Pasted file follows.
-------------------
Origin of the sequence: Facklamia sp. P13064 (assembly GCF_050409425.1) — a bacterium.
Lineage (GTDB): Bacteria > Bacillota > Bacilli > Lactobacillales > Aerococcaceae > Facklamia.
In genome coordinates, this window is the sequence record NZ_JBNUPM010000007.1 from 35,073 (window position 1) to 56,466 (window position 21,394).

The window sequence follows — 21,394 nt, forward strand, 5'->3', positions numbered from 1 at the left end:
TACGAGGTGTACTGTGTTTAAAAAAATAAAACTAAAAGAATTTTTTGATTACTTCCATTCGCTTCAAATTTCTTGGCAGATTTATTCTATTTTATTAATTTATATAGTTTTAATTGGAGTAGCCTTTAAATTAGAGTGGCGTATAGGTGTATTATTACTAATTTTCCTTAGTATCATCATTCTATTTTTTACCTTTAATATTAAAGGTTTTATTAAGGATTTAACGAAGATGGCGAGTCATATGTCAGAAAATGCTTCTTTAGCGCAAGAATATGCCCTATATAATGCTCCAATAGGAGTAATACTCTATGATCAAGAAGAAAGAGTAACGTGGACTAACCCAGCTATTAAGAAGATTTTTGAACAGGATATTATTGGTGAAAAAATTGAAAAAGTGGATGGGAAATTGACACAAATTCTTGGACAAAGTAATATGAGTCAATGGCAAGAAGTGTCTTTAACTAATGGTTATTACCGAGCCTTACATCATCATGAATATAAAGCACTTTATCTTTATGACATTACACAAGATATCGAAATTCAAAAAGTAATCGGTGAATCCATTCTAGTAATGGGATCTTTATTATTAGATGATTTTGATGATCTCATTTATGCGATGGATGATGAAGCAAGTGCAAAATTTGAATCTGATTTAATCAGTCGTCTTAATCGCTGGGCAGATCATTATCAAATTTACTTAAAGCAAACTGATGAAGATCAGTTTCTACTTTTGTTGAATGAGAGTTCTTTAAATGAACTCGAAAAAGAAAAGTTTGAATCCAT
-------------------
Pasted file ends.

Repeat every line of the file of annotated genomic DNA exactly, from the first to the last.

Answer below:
Origin of the sequence: Facklamia sp. P13064 (assembly GCF_050409425.1) — a bacterium.
Lineage (GTDB): Bacteria > Bacillota > Bacilli > Lactobacillales > Aerococcaceae > Facklamia.
In genome coordinates, this window is the sequence record NZ_JBNUPM010000007.1 from 35,073 (window position 1) to 56,466 (window position 21,394).

The window sequence follows — 21,394 nt, forward strand, 5'->3', positions numbered from 1 at the left end:
TACGAGGTGTACTGTGTTTAAAAAAATAAAACTAAAAGAATTTTTTGATTACTTCCATTCGCTTCAAATTTCTTGGCAGATTTATTCTATTTTATTAATTTATATAGTTTTAATTGGAGTAGCCTTTAAATTAGAGTGGCGTATAGGTGTATTATTACTAATTTTCCTTAGTATCATCATTCTATTTTTTACCTTTAATATTAAAGGTTTTATTAAGGATTTAACGAAGATGGCGAGTCATATGTCAGAAAATGCTTCTTTAGCGCAAGAATATGCCCTATATAATGCTCCAATAGGAGTAATACTCTATGATCAAGAAGAAAGAGTAACGTGGACTAACCCAGCTATTAAGAAGATTTTTGAACAGGATATTATTGGTGAAAAAATTGAAAAAGTGGATGGGAAATTGACACAAATTCTTGGACAAAGTAATATGAGTCAATGGCAAGAAGTGTCTTTAACTAATGGTTATTACCGAGCCTTACATCATCATGAATATAAAGCACTTTATCTTTATGACATTACACAAGATATCGAAATTCAAAAAGTAATCGGTGAATCCATTCTAGTAATGGGATCTTTATTATTAGATGATTTTGATGATCTCATTTATGCGATGGATGATGAAGCAAGTGCAAAATTTGAATCTGATTTAATCAGTCGTCTTAATCGCTGGGCAGATCATTATCAAATTTACTTAAAGCAAACTGATGAAGATCAGTTTCTACTTTTGTTGAATGAGAGTTCTTTAAATGAACTCGAAAAAGAAAAGTTTGAATCCAT